Wimbledon women's semis preview: Petra Kvitova vs. Lucie Safarova
LONDON -- When the dust settles on the Centre Court grass on Thursday, one thing is certain: there will be a left-handed Czech in the women's final at Wimbledon.
For the first time in the Open Era, two Czech women, No. 6 Petra Kvitova and No. 23 Lucie Safarova, will face off in a Grand Slam semifinals. When Kvitova had her spectacular run to the Wimbledon title in 2011, she became just the third left-hander in the Open Era to lift the trophy. Kvitova, 24, has never lost to her Fed Cup teammate in five career matches, but the two played a close one just two weeks ago in Eastbourne. Kvitova won 6-1, 5-7, 7-6 (4).
Here's the low-down on the semifinalists:
Hometown: Fulnek, Czech Republic.
Coach: David Kotyza. A fellow Czech, Kotyza has worked with Kvitova since 2008.
Style of play: Hyper-aggressive, and you would be too if you had the easy power Kvitova has. She grew up learning how to play tennis with her father on an indoor hardwood surface, which explains why she hits the ball so flat on both sides and isn't bothered by to fast low-bouncing surfaces like grass. Kvitova's serves aren't as big as they were during her 2011 title run, but the lefty-serve is still a weapon. The key to her game is her ability to redirect the ball flatly down the lines on both wings. Whether it goes over the net or not, well, that's always the question.
Best surface: Grass and indoor hard courts.
Biggest win: En route to the 2011 Wimbledon title, she beat No. 5 Victoria Azarenka in the semifinals and then routed No. 6 Maria Sharapova in the final, punctuating her 6-3, 6-2 win with an ace down the tee. Here are highlights from that final:
Why she'll win: Kvitova struggled with the pressure and expectations after winning Wimbledon in 2011. She finished that season winning six titles and just a handful of points away from overtaking No. 1 from Caroline Wozniacki. She hasn't been the same player since, struggling with her consistency from match to match and tournament to tournament.
This year she's come into Wimbledon under the radar. Despite the fact that she's the only former champion left in the tournament, no one is talking about her. More eyes will likely be on the other semifinal between Simona Halep and Eugenie Bouchard than this all-Czech derby. And that's a good thing for Kvitova. She's playing with little pressure and it's shown in her game. She's hitting freely and moving well around the court. Given how big she hits the ball the match is always on Kvitova's racquet against anyone other than Serena Williams. This is a great opportunity for her to win her second Wimbledon title.
In her own words: "I'm aggressive definitely more than last year. I just probably feel the grass. I just know that it suits me well and I can really play my best tennis on that. It's everything give me some more confidence. I really had a great practices before Wimbledon. I played well in Paris. So it gave me a little bit more confidence from there, as well. I lost a really tough battle against Svetlana Kuznetsova, but it gave me a lot of positive things from that match."
What Safarova said about Kvitova: "Petra is loving the grass, she’s a former champion, a great top 10 player and I never beat her, but I was really close at Eastbourne, two weeks ago. She’s a tough one but I have nothing to lose but I’m going to just go and enjoy.”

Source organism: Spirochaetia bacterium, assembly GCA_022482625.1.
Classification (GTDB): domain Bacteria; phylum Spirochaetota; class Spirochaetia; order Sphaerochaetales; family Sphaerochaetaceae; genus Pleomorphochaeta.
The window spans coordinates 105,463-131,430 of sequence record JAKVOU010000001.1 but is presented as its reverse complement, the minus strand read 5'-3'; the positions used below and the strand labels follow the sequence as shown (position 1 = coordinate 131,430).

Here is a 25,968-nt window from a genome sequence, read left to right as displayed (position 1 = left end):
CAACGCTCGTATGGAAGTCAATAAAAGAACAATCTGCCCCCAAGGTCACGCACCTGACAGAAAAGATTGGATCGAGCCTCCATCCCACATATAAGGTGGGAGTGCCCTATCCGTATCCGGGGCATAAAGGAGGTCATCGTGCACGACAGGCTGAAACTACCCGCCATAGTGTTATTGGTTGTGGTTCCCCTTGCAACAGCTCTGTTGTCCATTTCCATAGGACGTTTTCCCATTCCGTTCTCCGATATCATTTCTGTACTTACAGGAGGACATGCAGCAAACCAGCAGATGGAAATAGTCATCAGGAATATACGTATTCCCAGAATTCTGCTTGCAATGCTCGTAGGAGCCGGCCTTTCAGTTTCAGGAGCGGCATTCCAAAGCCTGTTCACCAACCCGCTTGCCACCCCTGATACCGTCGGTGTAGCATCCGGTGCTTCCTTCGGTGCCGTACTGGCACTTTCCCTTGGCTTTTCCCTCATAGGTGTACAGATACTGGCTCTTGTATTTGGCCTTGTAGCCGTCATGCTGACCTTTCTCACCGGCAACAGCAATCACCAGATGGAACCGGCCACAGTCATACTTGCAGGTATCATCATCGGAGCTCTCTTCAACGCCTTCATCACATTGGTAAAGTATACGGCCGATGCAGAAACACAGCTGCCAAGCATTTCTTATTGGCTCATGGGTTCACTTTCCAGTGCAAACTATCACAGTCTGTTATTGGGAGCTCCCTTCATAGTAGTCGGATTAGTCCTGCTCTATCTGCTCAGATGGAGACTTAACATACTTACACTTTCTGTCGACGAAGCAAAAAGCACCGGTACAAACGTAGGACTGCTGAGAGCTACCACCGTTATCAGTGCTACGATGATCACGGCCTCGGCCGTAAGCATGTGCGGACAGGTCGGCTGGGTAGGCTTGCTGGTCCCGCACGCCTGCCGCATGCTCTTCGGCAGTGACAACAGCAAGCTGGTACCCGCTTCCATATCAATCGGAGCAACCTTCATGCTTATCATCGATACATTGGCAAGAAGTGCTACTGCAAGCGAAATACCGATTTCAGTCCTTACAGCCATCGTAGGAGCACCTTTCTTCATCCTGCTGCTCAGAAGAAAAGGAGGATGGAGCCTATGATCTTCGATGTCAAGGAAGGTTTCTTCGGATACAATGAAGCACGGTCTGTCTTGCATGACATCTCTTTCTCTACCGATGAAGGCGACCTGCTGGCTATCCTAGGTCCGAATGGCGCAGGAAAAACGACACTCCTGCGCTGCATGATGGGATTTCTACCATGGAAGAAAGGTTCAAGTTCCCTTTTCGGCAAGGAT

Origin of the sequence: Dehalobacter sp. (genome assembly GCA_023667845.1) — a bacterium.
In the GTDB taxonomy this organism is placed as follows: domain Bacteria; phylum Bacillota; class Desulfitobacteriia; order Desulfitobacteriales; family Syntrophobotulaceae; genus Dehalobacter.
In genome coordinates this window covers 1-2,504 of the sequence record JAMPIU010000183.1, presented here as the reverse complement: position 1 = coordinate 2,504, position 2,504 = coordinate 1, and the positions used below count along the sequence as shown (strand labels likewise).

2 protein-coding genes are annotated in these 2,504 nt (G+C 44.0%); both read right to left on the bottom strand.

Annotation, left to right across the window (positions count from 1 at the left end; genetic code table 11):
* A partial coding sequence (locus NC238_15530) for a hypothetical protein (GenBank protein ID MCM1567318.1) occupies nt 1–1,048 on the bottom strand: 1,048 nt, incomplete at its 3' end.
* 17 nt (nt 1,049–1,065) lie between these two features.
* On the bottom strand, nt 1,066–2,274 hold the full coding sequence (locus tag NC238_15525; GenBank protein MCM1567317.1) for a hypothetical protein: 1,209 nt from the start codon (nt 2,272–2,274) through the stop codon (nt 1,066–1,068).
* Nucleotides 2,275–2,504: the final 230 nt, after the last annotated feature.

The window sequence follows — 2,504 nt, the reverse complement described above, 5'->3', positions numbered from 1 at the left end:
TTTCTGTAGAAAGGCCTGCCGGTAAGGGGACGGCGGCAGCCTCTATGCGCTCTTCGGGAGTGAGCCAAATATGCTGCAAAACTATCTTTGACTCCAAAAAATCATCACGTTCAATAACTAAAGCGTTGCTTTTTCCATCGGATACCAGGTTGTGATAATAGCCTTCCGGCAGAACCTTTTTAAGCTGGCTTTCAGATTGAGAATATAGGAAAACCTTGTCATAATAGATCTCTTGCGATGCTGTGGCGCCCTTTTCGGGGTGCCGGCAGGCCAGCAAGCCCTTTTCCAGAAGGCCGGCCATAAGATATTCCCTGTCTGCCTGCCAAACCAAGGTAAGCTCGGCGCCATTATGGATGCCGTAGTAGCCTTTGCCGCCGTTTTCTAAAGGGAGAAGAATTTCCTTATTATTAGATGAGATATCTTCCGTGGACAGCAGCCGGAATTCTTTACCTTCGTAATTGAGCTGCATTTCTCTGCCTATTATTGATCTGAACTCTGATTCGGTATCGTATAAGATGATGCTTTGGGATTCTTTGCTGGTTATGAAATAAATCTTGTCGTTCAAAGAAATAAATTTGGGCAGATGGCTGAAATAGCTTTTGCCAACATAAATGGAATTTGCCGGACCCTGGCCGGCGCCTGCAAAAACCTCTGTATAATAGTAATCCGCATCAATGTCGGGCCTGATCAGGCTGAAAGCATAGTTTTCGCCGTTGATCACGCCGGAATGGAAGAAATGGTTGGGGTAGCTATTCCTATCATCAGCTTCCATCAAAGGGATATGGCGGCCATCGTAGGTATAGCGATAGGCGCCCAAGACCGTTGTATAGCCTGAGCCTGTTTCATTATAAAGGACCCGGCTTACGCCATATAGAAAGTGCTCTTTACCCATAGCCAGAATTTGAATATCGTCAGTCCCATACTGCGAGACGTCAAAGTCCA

Random fact: Kvitova's racket stringer has also been serving as the house cook during Wimbledon. He prepares her rice and pineapple before her matches, which happens to be the same meal she ate when she won in 2011.
On-court quirk: That screech you hear from Kvitova after a particular intense point? It's not a scream. She's actually yelling "Pojd!" which means "Come on!" in Czech.
Hometown: Brno, Czech Republic.
Coach: Rob Steckley. From Canada, Steckley is a former ATP player who has coached Frank Dancevic, Aleksandra Wozniak and Sania Mirza.
Style of play: Solid baseliner. Safarova has good power off both wings and a good serve as well. In many ways she's an underachiever, gifted with an all-around game that can trouble anyone, yet she has never been able to crack the top 15 in the WTA rankings. She's a good doubles player as well and has great feel at the net, but she has been an unreliable closer. When the nerves set in her game can go.
Best surface: Hard court.
Biggest win: In 2007 she knocked out Amelie Mauresmo, then ranked in the top five, from both the Australian Open and French Open.
Why she'll win: Safarova has been on the cusp of bracket-shattering wins all season. She was a point from knocking out Li Na from the Australian Open this year and had Maria Sharapova, Simona Halep, and Kvitova on the ropes in three setters she lost by the narrowest of margins. But this tournament could be the turnaround. She came into Wimbledon having won just four tiebreak sets this season but she won three in her first two matches of the tournament and hasn't dropped a set in five matches. She's very confident in her game and she came within a few points of beating Kvitova in Eastbourne. If Safarova plays like she has nothing to lose she's dangerous.
In her own words: “It’s very emotional, it’s very exciting and I’ve worked really hard throughout the years. Lost close matches to top 10 players. I was kind of there, but not really converting with the win so I’m really happy that’s finally coming.”
What Kvitova said: "It's going to be my third match against Czech girl actually during the Wimbledon, which is unusual. We played last time in Eastbourne. It was big fight until the end. I'm expecting tough battle again."
Random fact: She dated Tomas Berdych for eight years before the two ended it in 2011. CNN even did a whole story on them:
On-court quirk: None. Safarova is a no-nonsense player.